The letters on pensions (20 October) do not mention that women on the newer state pension rate of up to £185.15 per week went without their pension for six years due to the rise in the qualifying age from 60 to 66, losing £45,000.
In addition, very few qualify for the full amount. I worked full-time for over 40 years and still don’t get the full amount as the government “contracted me out”. It’s all part of the government’s divide-and-conquer strategy. The bottom line is that it has landed all state pensioners with the worst state pension in western Europe.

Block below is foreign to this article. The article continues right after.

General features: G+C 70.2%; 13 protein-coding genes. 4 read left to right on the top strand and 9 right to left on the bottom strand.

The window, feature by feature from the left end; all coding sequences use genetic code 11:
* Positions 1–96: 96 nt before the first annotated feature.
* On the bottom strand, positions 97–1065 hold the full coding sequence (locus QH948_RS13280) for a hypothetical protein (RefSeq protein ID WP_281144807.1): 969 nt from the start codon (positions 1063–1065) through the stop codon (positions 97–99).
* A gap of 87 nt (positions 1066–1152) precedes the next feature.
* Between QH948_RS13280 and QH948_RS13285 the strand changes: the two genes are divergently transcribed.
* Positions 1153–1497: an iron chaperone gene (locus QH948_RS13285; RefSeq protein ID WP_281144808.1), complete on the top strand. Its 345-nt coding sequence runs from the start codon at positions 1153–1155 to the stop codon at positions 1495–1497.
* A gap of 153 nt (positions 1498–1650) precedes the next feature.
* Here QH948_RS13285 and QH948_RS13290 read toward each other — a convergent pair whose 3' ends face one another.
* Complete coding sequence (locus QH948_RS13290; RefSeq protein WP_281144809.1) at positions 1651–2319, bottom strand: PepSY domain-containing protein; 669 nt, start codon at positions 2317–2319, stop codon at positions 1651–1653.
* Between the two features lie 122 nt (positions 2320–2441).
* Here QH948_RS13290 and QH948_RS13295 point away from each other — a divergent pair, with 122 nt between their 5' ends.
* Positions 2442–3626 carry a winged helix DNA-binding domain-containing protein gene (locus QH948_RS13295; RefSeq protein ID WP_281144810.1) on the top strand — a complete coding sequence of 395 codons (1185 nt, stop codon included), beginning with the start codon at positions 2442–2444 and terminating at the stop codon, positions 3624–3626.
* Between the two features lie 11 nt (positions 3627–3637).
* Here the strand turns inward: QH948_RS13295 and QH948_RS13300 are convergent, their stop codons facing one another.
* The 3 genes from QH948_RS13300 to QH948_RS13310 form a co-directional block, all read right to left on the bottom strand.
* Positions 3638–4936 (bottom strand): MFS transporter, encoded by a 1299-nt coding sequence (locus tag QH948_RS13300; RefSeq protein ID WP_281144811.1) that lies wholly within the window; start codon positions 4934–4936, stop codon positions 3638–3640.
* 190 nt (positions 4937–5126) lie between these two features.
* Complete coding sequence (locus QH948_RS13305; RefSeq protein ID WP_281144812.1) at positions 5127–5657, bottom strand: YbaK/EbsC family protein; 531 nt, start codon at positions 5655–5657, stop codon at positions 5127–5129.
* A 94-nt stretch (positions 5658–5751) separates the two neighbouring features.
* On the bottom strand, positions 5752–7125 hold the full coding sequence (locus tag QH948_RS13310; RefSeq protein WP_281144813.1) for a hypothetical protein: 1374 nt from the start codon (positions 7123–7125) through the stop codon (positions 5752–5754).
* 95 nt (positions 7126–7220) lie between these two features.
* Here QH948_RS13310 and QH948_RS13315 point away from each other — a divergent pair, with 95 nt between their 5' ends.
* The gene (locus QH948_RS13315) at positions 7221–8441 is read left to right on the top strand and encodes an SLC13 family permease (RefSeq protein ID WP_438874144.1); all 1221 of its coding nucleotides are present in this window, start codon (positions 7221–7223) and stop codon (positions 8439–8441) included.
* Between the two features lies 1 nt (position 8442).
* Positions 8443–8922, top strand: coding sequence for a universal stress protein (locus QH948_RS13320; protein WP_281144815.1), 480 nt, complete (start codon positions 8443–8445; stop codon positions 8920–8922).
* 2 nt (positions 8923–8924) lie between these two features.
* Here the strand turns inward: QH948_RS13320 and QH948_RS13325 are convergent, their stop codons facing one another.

East Kilbride, South Lanarkshire
In her letter, Gilla Evans says older pensioners only get the old basic state pension of £141.85. My partner and I were both born in the late 1940s, and both receive more than that. As well as the basic pension, I receive both pre-1997 and post-1997 additional state pensions, and graduated retirement benefit. As my partner claimed his pension later, his includes the second state pension as well as the other additions.
We were both employed, and paid PAYE contributions, calculated as a percentage of earnings; the basic rate of £141.85 may only apply to those who were self-employed and paid flat-rate class 2 contributions.
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